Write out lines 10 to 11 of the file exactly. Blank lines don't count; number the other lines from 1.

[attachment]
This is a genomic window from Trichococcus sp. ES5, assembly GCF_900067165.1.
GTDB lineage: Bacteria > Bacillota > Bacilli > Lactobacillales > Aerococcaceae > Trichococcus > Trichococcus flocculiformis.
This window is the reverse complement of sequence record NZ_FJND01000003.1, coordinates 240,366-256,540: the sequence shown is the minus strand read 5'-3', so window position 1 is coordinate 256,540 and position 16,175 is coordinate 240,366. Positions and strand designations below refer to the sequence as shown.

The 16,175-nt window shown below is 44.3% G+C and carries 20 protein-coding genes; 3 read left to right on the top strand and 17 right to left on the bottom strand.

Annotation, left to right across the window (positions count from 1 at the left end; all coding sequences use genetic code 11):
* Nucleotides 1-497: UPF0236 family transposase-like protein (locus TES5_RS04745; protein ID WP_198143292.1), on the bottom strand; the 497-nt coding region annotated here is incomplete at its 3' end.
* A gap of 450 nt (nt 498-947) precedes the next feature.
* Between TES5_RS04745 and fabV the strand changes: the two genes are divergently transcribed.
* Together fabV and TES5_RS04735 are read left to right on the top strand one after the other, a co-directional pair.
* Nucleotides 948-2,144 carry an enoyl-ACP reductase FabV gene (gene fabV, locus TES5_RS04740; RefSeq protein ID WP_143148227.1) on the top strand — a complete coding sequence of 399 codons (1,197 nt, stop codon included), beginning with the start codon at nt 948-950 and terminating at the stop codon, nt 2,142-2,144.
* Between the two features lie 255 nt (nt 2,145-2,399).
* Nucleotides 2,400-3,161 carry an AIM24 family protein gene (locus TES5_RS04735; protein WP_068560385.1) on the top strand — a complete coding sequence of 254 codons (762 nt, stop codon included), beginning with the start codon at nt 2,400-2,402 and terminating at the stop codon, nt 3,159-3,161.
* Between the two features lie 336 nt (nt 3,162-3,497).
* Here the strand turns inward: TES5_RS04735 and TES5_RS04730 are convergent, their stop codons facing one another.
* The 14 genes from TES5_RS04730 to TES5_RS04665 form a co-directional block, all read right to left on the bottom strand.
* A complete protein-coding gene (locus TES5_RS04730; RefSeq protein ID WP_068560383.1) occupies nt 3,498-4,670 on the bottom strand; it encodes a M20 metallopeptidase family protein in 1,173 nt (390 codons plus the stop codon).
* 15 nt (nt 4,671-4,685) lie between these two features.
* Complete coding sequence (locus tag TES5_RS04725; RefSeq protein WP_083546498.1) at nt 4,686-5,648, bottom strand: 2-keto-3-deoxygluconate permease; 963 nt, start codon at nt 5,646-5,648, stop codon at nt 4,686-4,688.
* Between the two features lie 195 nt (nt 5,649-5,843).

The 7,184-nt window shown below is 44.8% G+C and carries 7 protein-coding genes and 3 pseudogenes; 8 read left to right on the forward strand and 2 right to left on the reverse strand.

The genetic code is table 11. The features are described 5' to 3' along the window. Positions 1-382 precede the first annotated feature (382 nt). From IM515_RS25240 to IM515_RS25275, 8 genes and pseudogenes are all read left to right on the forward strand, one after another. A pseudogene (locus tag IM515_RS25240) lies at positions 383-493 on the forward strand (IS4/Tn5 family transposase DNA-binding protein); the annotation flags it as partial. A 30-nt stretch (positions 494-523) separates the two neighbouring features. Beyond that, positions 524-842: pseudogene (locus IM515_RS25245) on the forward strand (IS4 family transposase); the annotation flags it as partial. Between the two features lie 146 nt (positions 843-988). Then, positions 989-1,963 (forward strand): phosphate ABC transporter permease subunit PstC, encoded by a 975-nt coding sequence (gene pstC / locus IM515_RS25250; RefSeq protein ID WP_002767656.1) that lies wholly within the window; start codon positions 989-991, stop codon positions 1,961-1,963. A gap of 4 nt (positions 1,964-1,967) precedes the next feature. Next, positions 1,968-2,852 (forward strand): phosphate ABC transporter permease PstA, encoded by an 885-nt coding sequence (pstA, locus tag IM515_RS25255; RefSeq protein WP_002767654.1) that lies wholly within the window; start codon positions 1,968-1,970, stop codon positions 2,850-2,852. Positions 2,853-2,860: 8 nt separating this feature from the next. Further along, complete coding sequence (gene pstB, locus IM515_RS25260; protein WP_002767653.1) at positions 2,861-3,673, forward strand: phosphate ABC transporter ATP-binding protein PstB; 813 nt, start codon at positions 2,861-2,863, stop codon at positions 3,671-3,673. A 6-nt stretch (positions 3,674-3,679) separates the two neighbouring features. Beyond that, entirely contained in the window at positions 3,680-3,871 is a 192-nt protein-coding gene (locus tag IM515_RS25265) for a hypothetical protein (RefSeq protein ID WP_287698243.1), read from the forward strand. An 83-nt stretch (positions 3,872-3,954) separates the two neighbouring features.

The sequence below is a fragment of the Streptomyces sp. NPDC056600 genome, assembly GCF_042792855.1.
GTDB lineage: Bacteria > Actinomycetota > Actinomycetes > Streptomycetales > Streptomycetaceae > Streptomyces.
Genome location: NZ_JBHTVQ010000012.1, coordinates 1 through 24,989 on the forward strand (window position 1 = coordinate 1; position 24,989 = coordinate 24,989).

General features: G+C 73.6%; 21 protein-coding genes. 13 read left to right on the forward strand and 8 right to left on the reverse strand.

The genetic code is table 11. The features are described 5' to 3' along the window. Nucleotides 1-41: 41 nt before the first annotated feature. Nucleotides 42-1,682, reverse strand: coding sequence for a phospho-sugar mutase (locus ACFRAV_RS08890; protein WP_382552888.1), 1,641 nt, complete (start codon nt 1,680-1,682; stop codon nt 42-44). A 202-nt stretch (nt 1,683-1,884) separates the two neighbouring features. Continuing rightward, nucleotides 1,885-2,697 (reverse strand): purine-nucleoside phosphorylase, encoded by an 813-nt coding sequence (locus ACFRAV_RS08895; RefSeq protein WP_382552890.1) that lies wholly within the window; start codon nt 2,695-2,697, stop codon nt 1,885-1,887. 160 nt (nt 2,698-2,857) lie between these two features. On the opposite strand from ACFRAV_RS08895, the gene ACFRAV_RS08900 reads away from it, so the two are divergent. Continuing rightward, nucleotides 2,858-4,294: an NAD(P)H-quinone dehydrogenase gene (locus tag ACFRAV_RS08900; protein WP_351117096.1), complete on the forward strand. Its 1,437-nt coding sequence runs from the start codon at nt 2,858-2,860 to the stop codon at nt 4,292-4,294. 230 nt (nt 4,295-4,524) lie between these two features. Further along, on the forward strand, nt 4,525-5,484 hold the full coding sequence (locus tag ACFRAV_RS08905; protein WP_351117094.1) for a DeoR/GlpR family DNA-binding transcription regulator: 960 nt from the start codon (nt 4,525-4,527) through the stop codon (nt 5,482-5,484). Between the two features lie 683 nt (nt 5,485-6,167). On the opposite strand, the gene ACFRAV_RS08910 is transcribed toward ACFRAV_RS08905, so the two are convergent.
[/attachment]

* Nucleotides 948-2,144 carry an enoyl-ACP reductase FabV gene (gene fabV, locus TES5_RS04740; RefSeq protein ID WP_143148227.1) on the top strand — a complete coding sequence of 399 codons (1,197 nt, stop codon included), beginning with the start codon at nt 948-950 and terminating at the stop codon, nt 2,142-2,144.
* Between the two features lie 255 nt (nt 2,145-2,399).